NOTE: Something to keep in mind when using 3rd party libraries - the higher the risk associated with your application and what might happen in a breech, the closer you need to look at the code that powers these 3rd part libs. Don't trust with blind faith that the developer thought of everything and got it right the first time.
The solutions you use should be reputable, tested (unit tests, functional tests, etc) and should be something that is well-known enough to have been through its paces and tested. The same kind of ideals should be held by you and your development team as well. Be sure that whatever solution you come up with has been well-tested and put through its paces, preferably in an internal, more real world situation.
Be careful, when planning of your application, that you think about a few things so it doesn't get out of control:
Start simple, then add complexity: Sometimes the simplest approach is the best. Figure out what kind of security and protection the parts of your app need and work with that. If there's a special situation that comes up (like implementing a more complex authentication mechanism), be sure to research several solutions before picking a path. Complexity means specialized knowledge and if the people with that knowledge aren't available, you're in for some major pains.
Understand what you're using: This goes hand in hand with the first point - if you're going to implement something in your application to help protect its users, you better know what it's doing. If you implement something "just because" and haven't thought through all of the potential ripples it could cause, it'll come back to bite you one way or another.
Evaluate the Threat then Respond: To effectively mitigate the risk in your application you have to know what you're protecting from. Sure, you're not going to know every possible way that someone would want to attack your app, but by starting with some of the [most common](OWASP Top Ten) and working your way out, you can be much more effective than just guessing. Threat modeling can help with this.
Don't be lulled into a false sense of security just because you added a new layer to the onion that claims it will solve all of your problems.
All this is great, but lets talk a little more practically. Developers are less about the shiny package and more about what the service or tool can actually do for them. They want examples of these layers they can take into their planning sessions to see where (or if) they apply in their application. So, here's a few things to think about and questions to ask as you're in your planning sessions:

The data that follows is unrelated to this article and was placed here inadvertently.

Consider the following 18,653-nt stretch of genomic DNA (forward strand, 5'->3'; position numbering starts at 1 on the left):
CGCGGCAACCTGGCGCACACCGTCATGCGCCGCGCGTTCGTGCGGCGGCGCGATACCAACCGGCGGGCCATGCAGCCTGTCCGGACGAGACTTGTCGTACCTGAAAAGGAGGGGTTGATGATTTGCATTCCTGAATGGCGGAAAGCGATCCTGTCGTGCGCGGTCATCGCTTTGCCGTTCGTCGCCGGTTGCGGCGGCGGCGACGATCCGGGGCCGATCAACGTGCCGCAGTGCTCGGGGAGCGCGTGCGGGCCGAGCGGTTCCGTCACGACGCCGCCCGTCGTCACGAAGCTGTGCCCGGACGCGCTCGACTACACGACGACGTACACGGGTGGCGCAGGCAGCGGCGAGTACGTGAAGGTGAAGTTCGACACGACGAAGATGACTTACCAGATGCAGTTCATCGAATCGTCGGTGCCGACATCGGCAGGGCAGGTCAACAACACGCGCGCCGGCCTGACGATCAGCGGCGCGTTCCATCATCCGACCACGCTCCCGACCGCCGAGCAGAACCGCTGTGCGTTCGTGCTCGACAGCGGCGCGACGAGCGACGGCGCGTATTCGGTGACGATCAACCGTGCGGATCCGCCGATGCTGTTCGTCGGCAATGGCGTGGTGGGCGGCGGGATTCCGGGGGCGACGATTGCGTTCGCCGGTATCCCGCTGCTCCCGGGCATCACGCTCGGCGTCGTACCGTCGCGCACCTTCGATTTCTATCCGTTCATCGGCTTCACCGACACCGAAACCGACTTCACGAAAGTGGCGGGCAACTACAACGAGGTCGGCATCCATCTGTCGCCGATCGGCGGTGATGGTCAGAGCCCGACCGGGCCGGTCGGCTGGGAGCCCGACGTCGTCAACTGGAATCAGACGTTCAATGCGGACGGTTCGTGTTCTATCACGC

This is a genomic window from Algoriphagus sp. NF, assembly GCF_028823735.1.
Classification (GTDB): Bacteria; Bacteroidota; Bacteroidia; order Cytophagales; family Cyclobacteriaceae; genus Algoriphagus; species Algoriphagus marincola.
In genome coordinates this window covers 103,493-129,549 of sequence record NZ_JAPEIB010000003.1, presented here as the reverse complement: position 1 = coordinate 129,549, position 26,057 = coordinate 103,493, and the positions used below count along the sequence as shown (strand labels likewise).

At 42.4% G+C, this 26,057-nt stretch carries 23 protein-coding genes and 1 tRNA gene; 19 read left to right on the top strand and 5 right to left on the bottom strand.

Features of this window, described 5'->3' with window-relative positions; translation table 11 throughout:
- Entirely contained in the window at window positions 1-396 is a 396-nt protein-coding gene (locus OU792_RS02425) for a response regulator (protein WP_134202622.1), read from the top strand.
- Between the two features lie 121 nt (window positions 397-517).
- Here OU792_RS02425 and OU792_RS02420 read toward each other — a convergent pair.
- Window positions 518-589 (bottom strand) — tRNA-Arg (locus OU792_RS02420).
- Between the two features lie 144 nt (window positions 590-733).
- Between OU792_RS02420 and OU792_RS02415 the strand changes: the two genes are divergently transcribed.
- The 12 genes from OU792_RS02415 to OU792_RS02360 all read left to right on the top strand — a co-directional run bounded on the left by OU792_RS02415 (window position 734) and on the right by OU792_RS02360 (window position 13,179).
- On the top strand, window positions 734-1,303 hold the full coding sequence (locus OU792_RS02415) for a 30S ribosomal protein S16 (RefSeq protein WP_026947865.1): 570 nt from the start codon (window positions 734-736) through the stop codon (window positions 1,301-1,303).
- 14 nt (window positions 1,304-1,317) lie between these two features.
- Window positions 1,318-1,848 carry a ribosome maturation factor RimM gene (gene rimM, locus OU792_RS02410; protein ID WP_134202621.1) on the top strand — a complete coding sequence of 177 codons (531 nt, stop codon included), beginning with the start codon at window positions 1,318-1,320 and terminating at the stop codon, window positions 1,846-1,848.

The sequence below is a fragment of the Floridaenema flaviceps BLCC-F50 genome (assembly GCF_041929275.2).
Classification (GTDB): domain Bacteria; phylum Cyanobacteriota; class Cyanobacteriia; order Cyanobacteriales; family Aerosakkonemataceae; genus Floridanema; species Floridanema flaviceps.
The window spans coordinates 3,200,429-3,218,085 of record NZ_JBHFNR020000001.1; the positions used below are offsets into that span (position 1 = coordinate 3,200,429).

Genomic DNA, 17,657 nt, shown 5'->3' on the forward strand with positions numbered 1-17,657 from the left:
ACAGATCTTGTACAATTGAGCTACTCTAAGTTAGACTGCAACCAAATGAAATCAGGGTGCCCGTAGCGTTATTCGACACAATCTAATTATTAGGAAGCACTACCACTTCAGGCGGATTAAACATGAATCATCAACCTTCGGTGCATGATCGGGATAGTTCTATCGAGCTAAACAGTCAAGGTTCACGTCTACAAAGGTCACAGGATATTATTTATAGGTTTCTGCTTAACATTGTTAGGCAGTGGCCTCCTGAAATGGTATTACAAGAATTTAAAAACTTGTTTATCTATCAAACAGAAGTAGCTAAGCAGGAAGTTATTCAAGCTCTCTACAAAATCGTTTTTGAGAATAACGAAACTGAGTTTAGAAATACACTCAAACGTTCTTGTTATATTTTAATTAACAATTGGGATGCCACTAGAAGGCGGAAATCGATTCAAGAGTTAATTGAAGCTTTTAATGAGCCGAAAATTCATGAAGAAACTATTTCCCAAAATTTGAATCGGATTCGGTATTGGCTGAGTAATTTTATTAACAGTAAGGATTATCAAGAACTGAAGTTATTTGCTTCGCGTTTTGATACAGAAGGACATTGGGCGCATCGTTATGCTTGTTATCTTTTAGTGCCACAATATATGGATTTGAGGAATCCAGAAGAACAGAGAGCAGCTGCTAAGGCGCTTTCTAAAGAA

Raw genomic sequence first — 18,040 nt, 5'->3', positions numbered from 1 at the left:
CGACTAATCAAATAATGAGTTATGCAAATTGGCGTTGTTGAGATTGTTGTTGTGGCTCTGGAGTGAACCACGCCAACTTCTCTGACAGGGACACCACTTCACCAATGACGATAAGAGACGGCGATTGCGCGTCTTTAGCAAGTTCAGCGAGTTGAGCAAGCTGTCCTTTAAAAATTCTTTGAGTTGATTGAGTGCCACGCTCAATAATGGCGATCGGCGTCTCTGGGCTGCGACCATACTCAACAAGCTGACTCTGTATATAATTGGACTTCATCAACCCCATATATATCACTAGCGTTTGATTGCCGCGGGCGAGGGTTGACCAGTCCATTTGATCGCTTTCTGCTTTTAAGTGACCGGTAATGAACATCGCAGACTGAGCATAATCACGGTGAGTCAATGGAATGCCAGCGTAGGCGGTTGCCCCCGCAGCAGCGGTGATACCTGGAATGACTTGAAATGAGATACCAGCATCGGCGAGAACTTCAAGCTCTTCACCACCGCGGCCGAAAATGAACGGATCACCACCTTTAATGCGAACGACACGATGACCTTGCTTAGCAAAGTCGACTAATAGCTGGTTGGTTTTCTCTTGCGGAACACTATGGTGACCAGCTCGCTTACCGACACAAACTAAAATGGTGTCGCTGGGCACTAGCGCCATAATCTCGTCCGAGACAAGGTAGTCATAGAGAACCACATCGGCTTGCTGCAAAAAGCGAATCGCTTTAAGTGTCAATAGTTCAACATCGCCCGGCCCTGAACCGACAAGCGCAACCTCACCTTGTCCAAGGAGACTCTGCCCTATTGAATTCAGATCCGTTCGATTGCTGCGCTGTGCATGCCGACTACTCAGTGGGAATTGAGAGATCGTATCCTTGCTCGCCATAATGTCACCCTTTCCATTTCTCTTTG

Authentication systems: What kind of authentication do we want to use for our service and how does that relate to our users. Is a username and password enough to identify them or should we use something more like OAuth or other token-based system to validate the users? Is it worth it for us to try implementing something like Mozilla's Persona into our app and maybe make life simpler for us?
Access limiting and resource protection: Once the user's in, are there resources and data that we don't want them to see? How will we protect these resources and the data of the other users of the system? Should some kind of identifying token (generated or static) be included along with each request? How fine grained should we get with our permissioning and should it be different for the frontend (view) than the backend?
Thresholds: Do we need to implement any kind of thresholds for our users? If we're offering an API, do we want to throttle requests to prevent over consumption of resources by a single user? How do we want to handle authentication failures? If they hit a certain number, do we block the requestor for a certain length of time?
As you work through your application, there's always going to be things that pop up that might not fit into your current security model. Thankfully, if you've followed the "interlocking pieces" philosophy that the "Defense in Depth" methodology promotes, it could be as simple as turning up a different kind of tool for that situation. Just remember to keep the complexity low and don't do a lot of "just because" implementations.
Don't get me wrong, it's a tricky thing to do to bring together multiple security measures into one cohesive application, but if you focus on the relations between them and don't make them islands unto themselves, you'll be doing you and you application (and data!) a greater service.
With over 12 years of experience in development and a focus on application security Chris is on a quest to bring his knowledge to the masses, making application security accessible to everyone. He also is an avodcate for security in the PHP community and provides application security training and consulting services.